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New European patent for Neola Medical’s disposables

Patent

New European patent for Neola Medical’s disposables

20 December, 2023

Neola Medical has received a new patent approval in Europe for the Neola lung monitoring system. The patent specifically covers the probes that are attached to the chest and that enable continuous monitoring of the lungs. BioStock reached out to CEO Hanna Sjöström to find out what significance the new patent has for the project.

Lund-based Neola Medical has developed Neola to improve the care of premature babies. The medical device makes it possible to continuously monitor the children’s lungs, which in turn means that healthcare professionals can detect any complications earlier than they can do with today’s monitoring.

The monitoring itself is done via special light and detector probes that are attached to the child’s chest and provide an even and diffuse spread of light on the skin. This makes it possible to measure lung volume and oxygen concentration to provide an accurate picture of the condition of the lungs in real time. Neola probes are disposable items that are intended to be replaced daily on the child.

European Patent Approved

Neola Medical has now received approval for a new European patent, which applies to the probes and protects the technology until 2040. In addition to Europe, Neola Medical has also filed corresponding patent applications with authorities in the US, Australia and China.

“It is gratifying to receive this patent for our advanced invention, which has a completely unique optical design that allows laser light from a laser to be directed to the skin and evenly distributed over the surface, staying in place for an extended period”, writes Sara Bergsten, CTO of Neola Medical in a press release, adding: “As far as we know, there is no similar product on the market, making this patent approval significant and highlighting the innovation power of our technical team at Neola Medical.”

The foundation of Neola’s IP portfolio is the general patent that covers the concept of measuring gases in the body’s cavities. The patent family has a lifespan until 2026, which is why the company has continuously worked to expand the protection. The patent portfolio consists of several different families, which together aim to protect different parts of the technology until the years 2036 – 2041.

Comments from the CEO

BioStock reached out to Neola Medical’s CEO Hanna Sjöström to find out more about what the new patent means for the company.

Hanna Sjöström, CEO Neola Medical
Hanna Sjöström, CEO Neola Medical

The patent, which has now been approved in Europe, is part of a larger whole. Can you tell us a bit more about how your patent portfolio look?

– We currently have eight patent families in Neola’s IP portfolio, which covers a wide range of applications for medical purposes, as well as more specific technical patents that protect inventions linked to the product’s efficiency and measurement performance.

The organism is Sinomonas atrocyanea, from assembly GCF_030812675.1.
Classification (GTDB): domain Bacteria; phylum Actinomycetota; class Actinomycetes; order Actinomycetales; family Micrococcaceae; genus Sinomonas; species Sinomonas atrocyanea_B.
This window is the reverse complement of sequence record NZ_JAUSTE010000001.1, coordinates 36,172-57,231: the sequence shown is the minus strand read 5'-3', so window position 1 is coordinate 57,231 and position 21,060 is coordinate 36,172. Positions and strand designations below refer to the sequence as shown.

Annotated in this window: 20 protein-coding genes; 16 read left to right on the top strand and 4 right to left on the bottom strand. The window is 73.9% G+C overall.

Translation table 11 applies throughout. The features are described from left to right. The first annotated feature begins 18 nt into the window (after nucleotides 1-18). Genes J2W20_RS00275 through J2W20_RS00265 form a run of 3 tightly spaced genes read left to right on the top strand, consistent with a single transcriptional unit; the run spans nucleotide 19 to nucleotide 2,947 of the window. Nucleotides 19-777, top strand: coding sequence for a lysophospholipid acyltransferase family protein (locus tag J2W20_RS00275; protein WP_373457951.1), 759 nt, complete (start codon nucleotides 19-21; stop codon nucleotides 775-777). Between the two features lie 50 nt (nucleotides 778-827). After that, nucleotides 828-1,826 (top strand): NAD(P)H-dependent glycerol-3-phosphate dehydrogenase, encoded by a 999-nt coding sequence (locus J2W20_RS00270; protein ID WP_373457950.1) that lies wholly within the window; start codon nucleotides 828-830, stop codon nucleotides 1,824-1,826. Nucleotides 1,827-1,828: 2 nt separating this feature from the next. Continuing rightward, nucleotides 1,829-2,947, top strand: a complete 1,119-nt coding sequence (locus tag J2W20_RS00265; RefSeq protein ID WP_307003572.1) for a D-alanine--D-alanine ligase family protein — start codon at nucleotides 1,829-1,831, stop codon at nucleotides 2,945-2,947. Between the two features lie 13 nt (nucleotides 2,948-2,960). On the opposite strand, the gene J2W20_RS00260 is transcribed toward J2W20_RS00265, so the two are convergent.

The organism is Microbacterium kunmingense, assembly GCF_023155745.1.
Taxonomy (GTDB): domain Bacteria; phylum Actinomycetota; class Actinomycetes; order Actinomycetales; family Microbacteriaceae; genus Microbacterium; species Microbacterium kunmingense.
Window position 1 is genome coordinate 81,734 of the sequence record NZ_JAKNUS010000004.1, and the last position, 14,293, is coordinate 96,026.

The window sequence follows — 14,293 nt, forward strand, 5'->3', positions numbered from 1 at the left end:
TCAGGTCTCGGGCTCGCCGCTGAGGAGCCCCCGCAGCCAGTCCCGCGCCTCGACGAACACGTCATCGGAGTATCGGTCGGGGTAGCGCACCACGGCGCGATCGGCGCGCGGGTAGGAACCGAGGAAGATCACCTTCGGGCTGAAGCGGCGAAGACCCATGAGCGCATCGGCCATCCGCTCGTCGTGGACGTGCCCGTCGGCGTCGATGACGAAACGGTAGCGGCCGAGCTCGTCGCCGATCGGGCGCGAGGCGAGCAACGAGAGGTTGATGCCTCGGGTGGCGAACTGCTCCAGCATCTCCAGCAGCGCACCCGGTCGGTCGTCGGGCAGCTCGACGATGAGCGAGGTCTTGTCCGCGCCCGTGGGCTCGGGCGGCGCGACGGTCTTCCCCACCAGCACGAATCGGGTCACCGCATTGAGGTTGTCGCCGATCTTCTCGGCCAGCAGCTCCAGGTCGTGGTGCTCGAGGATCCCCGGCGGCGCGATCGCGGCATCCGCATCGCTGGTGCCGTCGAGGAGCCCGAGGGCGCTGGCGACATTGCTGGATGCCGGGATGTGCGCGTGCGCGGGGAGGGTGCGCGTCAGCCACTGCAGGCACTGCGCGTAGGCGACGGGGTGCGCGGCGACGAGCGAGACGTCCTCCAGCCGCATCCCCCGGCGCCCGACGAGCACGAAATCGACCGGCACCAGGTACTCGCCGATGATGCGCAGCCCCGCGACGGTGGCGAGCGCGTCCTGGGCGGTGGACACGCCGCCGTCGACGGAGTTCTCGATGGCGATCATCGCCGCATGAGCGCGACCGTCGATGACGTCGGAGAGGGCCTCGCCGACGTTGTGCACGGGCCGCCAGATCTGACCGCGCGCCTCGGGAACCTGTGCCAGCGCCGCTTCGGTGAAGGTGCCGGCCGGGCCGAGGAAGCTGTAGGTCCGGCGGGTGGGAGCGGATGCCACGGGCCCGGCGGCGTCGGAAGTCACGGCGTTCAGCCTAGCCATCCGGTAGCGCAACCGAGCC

– The patent approval for the single-use products and the method used with these specifically with our Neola has now been granted in Europe and applications have also been submitted to the US and China.

How would you say that the ongoing work with the patent authorities in your focus markets is progressing?

– We work according to a sharp IP strategy with clear focus areas. We work in a structured way with the preparation of new patent applications and aim to submit new applications annually. We also work to protect our brand, design, user interface and algorithms.

– IP work often bears fruit in the long term, and several of the patents that are now being approved stem from hard work by the team several years ago. Therefore, it is especially important in innovative technology companies to keep a strong development team intact and ensure the long-term nature of the work.

The probes are an important part of your intended business model. Can you tell us a little bit more about the plan for the business model?

– Our business model is based on selling the company’s medical device, Neola, together with disposable items, where the major leverage in the company’s profitability is the recurring revenue for the disposable items that need to be replaced daily on the child.

– Today, there is no similar product on the market, which means that the patent approval is of great strategic importance for Neola Medical, as it protects our unique design of the advanced disposable products and is also significant for our future profitability model.

As mentioned, the probes are meant to be replaced on a daily basis. What is stopping hospitals from deviating from that and using the same probes multiple times?

– I see the risk as very small that hospitals will deviate from the user instructions, and thereby jeopardise patient safety in such a vulnerable patient group as premature babies. The technical accuracy of the probes does not change even when using the same probe multiple times, but to ensure that the adhesive of the probes adheres to the delicate skin of children, the probes need to be replaced daily.

The content of BioStock’s news and analyses is independent but the work of BioStock is to a certain degree financed by life science companies. The above article concerns a company from which BioStock has received financing.

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